Oatmeal is highly nutritious, being richer in nitrogen than any other grain; but as it does not contain a tough, adhesive gluten, like wheat, it is not easily made into fermented bread. Its nitrogenous matter resembles casein more than gluten, and is called avenin (from avena, the oat). It is used as a mush or porridge, eaten with sugar and milk. It is rich in food for muscle and brain, useful for children and laboring people, but irritating to many people whose digestive powers are weak.

Groats, or Grits, are oats from which the outer husk and inner flinty cuticle are removed.

Indian Corn is used in many forms. Some varieties which contain a large proportion of sugar, are eaten green from the cob as a vegetable. The whole grains, hulled, are eaten as samp; broken grains of various sizes, as hominy; the ground grains, as either coarse or fine meal. Meal grows musty very quickly when ground by the old process, owing to the moisture of the corn and the heat of the stones. In the new-process, or granulated, meal the corn is first dried for two years, then ground into coarse grains like sugar. Indian corn is also used in the form of a very fine powder, called cornstarch. Corn meal, when cooked, is best made into small loaves or cakes and eaten hot. It is rich in nitrogen, and contains more fat than the other grains. This causes it to attract the oxygen from the air, and spoil rapidly. It should be purchased in small quantities. It is better adapted to strong laboring people, as it is very heating for persons with weak digestion.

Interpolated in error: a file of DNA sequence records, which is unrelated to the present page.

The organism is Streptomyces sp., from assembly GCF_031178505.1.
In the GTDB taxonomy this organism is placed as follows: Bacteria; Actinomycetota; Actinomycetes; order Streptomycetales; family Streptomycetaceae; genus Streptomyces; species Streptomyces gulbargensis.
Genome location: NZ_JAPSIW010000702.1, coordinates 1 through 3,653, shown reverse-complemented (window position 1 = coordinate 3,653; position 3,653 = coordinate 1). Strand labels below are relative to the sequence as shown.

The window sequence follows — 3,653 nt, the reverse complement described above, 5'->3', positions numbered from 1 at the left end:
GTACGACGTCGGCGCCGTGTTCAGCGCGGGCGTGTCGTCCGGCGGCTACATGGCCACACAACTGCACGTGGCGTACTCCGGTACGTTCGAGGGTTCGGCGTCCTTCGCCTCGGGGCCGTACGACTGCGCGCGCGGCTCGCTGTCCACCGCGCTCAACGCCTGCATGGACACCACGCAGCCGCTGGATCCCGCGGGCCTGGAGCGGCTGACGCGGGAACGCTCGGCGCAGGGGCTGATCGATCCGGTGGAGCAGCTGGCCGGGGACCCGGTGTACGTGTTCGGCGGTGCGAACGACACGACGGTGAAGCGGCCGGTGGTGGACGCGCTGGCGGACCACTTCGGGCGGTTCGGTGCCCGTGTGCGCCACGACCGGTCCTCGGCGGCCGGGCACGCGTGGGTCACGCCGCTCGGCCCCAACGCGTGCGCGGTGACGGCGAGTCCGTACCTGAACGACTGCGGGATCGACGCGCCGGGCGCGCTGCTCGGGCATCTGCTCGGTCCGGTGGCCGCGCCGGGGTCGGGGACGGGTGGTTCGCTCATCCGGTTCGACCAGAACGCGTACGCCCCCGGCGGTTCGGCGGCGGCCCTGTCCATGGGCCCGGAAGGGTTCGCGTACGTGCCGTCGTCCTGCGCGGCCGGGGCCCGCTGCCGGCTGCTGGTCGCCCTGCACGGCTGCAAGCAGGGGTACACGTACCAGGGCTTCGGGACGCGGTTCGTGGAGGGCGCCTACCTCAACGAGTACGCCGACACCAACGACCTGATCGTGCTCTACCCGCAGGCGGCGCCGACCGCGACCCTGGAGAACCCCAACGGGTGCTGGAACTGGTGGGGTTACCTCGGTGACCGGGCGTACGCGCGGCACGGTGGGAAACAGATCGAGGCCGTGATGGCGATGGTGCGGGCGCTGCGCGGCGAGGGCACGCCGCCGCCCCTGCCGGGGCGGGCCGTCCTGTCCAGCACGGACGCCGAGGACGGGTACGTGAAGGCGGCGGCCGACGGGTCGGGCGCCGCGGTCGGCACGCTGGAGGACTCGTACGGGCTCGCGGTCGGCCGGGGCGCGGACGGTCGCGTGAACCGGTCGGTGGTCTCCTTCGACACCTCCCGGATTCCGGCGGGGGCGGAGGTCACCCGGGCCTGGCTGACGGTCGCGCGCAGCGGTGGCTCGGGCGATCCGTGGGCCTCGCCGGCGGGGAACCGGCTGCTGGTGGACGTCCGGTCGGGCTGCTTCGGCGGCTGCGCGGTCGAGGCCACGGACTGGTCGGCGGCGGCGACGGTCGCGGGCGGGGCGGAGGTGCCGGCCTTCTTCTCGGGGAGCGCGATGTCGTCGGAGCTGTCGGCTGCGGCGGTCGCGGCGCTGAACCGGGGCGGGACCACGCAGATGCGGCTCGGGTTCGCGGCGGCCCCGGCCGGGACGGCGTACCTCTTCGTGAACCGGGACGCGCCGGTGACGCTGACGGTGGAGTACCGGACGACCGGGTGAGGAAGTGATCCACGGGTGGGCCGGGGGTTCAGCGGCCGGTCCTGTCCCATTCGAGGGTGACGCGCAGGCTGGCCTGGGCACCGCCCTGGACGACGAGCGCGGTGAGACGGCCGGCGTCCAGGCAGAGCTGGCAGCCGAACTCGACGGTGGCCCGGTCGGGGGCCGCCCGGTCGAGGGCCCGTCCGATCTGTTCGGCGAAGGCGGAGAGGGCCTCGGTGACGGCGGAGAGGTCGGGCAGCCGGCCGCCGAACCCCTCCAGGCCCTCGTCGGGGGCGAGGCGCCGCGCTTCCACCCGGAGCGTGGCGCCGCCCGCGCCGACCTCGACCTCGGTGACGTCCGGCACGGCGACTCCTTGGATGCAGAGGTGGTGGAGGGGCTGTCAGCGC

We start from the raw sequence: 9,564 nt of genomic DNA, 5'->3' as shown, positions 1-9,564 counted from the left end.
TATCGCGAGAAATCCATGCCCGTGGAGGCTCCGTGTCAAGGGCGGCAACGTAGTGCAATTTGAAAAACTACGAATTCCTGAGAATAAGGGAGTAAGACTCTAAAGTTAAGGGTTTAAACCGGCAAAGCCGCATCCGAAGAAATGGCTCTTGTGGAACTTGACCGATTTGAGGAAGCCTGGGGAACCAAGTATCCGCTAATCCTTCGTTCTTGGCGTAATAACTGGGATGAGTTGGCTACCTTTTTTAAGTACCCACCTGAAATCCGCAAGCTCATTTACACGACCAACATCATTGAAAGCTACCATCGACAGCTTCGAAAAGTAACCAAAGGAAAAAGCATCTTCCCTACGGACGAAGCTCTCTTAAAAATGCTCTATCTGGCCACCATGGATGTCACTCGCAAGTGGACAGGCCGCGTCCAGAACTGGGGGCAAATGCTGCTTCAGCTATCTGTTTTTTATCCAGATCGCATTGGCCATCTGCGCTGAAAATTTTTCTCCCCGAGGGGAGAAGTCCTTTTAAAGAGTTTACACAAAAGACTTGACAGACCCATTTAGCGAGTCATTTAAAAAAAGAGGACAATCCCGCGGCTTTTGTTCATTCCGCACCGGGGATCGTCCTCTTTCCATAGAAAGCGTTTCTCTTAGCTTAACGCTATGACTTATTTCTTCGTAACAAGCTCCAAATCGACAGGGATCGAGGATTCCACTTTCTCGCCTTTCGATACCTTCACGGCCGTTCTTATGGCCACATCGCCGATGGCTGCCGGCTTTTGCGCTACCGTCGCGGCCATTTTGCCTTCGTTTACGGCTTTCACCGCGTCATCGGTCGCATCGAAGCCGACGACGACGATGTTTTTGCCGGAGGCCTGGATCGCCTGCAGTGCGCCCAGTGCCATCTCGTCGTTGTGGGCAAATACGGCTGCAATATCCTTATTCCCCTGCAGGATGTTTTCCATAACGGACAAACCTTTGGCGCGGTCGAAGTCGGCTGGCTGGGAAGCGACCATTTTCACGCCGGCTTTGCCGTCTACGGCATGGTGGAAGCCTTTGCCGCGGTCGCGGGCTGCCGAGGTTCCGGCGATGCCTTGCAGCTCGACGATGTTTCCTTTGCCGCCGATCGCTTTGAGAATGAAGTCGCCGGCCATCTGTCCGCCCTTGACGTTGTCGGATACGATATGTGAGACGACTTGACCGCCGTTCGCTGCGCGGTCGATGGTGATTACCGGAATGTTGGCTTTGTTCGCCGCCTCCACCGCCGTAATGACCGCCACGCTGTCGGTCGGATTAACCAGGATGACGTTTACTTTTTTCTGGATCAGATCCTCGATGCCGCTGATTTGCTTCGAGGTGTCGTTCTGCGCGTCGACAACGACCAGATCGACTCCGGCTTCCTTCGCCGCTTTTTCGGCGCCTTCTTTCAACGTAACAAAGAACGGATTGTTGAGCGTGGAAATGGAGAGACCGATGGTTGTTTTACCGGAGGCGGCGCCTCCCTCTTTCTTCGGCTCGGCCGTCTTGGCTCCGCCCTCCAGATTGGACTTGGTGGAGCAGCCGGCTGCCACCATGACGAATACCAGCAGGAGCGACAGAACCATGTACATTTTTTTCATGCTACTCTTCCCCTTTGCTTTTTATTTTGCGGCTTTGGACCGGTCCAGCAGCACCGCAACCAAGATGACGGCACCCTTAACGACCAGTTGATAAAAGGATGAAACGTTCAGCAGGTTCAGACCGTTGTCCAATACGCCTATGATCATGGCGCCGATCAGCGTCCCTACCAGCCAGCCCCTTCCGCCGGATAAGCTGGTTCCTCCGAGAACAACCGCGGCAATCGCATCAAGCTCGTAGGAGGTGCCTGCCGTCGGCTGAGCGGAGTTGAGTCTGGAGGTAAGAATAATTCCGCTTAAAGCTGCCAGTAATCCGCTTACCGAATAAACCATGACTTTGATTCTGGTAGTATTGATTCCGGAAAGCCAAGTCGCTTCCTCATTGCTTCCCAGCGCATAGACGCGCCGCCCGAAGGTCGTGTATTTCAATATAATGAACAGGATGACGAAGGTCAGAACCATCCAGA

Rye meal and flour are used, more especially in New England, in the form of bread and mush. Rye is sweeter than wheat, and makes a moist bread which can be kept for some time without becoming hard and unpalatable. Rye should be purchased in small quantities, kept in a cool, dry place, sifted and examined thoroughly before using.

Barley is used in soups and sometimes in gruels. It cannot be made into good bread, as it has too little gluten. It is nutritious, being rich in phosphates. It contains starch and mucilage, and, in the form of gruel, makes a soothing drink in fevers. The husk is removed, the grains are ground and polished, and then it is termed pearl barley. Barley crystals or flakes and granulated barley are also used.

Buckwheat has less flesh-forming and more heat-giving elements than wheat. It is therefore suitable only when used in cold weather and by those who labor hard or exercise freely. It is used principally in the form of griddle-cakes.

Rice contains very little of the flesh-forming element. It has more starch and less fat than any other grain. It is cheap, and is largely used by people in very hot climates. It should always be used with milk, eggs, or some fatty substance. Rice is easily digested.